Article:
“Dad, you need to calm down your road rage a bit before you give yourself and Tucker a heart attack.”

“I don’t have road rage! Just as long as these idiots get out of my way.”

My dad isn’t always the most upbeat person though. My dad sometimes treats me like I’m his personal therapist and opens up to me when he doesn’t know what else to do. He owns a construction business and since the economy isn’t the greatest at the moment, he’s been having problems finding jobs, so he sometimes breaks down over financial complications with medical bills from my mother’s cancer, or all of the other necessary monthly bills. I try to help him the same way he helps me when I’ve had a bad day, throwing a few good words and witty comments his way to make him smile.

The best part of my day is when I get into the car with my dad after a long day at school. After the usual conversation on how our day was and if anything exciting happened, no matter what kind of mood I’m in, he can easily make me smile when he says, “I missed my Sweetiepeeps. I thought about you all day,” and holds my hand until it’s absolutely necessary to let go in order to maneuver the steering wheel. Eventually we get into a long discussion on who loves each other more and who’s more wrong about their opinion on the matter.

“Dad, I love you more. Get over it.”

“That’s not possible.”

“You know I’m so right.”

“If you’re right, then I’m left!”

My dad knows I love it when he takes me to school, so sometimes he’ll go out of his way to put me in a good mood by letting me sleep half an hour later and take me. We often stop at Starbucks on the way to school where he knows my favorite cup of coffee by heart, and so do the employees. One time we were sitting in front of the drive-thru window talking to the cashier while we waited for our coffee when my dad mentioned that they make the best cappuccino in the world. The woman began to tell us how she times the complicated procedure of making a cappuccino by singing the chorus of “Another One Bites the Dust.” My dad found this amusing and decided he would bring it up again another day.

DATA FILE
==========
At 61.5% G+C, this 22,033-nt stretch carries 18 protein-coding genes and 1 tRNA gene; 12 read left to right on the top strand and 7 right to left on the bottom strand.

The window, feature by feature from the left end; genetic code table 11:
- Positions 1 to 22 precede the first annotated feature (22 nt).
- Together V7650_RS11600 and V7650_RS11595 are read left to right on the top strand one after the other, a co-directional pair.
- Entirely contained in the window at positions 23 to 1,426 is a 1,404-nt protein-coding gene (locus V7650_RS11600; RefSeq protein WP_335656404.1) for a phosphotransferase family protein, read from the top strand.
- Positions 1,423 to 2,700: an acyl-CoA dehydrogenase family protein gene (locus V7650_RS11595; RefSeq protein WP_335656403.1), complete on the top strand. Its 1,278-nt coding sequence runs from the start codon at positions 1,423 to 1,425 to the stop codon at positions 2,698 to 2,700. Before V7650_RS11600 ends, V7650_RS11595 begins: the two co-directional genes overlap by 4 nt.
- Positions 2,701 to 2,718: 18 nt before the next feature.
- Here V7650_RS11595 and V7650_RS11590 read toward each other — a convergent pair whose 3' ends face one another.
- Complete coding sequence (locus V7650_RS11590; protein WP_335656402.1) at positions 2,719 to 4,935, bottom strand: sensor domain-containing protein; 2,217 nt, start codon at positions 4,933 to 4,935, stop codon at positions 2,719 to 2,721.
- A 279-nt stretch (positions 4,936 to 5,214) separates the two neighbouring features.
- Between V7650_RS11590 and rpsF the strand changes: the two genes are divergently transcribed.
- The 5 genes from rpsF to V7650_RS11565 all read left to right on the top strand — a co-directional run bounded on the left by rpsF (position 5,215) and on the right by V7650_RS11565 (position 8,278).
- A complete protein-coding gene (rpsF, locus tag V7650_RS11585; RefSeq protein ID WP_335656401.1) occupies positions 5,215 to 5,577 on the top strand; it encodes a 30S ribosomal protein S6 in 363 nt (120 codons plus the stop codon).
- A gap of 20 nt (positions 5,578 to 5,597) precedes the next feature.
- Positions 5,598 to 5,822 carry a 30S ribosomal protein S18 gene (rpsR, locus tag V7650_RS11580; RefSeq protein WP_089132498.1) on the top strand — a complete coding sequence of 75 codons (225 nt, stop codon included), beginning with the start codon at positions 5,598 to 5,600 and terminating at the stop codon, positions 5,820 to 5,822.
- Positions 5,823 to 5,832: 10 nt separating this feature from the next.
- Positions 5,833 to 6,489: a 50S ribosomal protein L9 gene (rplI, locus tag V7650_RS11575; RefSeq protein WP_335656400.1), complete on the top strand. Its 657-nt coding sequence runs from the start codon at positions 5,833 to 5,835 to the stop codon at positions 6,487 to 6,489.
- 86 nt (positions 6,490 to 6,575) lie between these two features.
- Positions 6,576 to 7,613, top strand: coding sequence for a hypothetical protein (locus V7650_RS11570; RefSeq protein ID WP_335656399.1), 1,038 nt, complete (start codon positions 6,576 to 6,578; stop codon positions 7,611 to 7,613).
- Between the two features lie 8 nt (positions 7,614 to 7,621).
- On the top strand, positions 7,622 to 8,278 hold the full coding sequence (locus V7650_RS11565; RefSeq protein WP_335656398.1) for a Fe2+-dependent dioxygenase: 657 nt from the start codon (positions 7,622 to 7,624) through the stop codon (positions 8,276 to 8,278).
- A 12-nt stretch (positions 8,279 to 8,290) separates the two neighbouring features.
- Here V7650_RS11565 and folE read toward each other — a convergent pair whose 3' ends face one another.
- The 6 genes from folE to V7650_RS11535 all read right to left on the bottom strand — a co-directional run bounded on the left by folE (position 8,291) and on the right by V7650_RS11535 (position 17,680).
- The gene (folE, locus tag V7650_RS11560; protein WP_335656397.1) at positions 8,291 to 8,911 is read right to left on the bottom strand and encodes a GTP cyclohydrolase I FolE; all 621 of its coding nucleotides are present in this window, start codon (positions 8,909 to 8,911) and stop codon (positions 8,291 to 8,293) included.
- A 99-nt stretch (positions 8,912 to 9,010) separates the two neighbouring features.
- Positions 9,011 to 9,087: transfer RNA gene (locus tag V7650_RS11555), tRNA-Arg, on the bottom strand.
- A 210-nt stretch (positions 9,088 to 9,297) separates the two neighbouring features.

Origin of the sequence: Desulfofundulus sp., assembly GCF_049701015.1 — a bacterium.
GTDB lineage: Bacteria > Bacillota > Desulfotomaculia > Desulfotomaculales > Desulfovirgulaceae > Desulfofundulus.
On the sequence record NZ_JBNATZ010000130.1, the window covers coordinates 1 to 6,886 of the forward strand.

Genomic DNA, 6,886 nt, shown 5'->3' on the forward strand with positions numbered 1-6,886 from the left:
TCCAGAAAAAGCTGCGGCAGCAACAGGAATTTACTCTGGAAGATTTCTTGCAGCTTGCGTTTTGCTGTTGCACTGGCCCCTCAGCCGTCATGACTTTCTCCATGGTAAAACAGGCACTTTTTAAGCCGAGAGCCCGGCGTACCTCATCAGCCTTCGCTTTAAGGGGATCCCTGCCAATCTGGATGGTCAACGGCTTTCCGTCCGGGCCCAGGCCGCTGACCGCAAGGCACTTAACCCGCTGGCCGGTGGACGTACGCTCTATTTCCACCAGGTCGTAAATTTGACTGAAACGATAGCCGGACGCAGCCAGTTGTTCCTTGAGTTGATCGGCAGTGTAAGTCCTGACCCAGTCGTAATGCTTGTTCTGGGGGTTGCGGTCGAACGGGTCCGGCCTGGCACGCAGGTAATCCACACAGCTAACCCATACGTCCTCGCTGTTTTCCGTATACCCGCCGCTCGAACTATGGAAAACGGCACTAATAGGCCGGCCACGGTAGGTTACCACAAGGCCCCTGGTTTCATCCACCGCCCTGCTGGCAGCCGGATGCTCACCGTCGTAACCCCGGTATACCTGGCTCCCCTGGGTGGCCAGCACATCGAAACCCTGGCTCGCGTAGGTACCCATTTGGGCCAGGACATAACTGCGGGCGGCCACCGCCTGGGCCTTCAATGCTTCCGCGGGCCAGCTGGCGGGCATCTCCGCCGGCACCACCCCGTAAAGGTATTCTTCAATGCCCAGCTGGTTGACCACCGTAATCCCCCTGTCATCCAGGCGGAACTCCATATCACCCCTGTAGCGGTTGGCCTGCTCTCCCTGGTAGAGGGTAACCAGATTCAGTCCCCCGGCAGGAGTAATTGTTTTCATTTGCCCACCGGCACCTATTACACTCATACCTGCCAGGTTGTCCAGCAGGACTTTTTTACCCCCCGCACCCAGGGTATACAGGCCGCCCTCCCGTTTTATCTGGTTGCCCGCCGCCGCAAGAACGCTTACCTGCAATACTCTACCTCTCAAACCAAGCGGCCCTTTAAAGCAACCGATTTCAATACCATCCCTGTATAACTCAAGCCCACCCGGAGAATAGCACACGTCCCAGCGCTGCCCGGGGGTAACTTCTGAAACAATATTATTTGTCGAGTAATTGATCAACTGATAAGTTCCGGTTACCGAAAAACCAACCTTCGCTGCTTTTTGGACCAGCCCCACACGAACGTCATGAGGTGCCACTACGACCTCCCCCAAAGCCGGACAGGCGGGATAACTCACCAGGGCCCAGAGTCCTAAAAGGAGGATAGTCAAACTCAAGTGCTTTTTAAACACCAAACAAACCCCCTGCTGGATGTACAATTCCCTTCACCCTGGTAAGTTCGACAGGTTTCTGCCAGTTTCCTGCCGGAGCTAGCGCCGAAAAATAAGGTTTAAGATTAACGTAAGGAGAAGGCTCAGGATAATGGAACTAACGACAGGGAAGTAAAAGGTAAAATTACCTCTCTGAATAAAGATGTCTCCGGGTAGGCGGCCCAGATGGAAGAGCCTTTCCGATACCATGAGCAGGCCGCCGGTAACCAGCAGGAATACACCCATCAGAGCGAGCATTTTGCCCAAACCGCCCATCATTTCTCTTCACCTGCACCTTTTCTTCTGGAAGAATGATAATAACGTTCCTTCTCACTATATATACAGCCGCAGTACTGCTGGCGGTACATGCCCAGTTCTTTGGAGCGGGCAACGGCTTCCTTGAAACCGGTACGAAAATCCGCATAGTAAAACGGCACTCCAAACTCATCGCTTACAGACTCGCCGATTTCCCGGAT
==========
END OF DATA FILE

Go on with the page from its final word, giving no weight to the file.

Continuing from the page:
“Thank you for choosing Starbucks today, how can I help you?” an overly perky female voice rings through the intercom. How can anyone be that cheerful in the morning?

“Yes, I’d like a cup of Another One Bites the Dust.” The woman, understanding the joke even though we were sure she wasn’t the same woman, began to laugh.

“Okay, anything in particular?”

“A venti white chocolate mocha with four Splendas…”

“And a venti cappuccino with eight Splendas.” You know you go to Starbucks too much when the woman at the window can finish your order for you.

While waiting behind the line of white compact cars in front of us, my dad and I get on the subject of music, where we start singing the aforementioned song and talk about classic hits and composers.

“Did you know that Beethoven was so deaf that, all his life, he thought he was painting pictures?” I sat there dumbfounded.

“Really?” My dad starts laughing, shaking his head, and I push him jokingly. By then Tucker lifts his sleepy head slowly into view from the back of the car. At the same time my dad and I start showering him with a chorus of, “Ayyyeee Tuck Tuck! Puppy dog, puppy dog, where is my puppy dog?!” Tucker licks his lips a couple of times before drooping his eyes again and falls back asleep.

I could continue writing about all of the weird things my dad says since it’s just endless and ridiculous, but at the same time I love it. I love that he gives me weird nicknames like Humpty Dumpty and Sweetiepeeps, and that whenever I tell him I can take him down, he says, “It takes a machine, not a spare part.” I love that sometimes he enters a room by flapping his arms around and shuffling sideways with a goofy look on his face. He’s a kook, but he makes me laugh. I don’t care if it’s cliché, I couldn’t have asked for a better dad to have all these strange conversations with.

Poor Tucker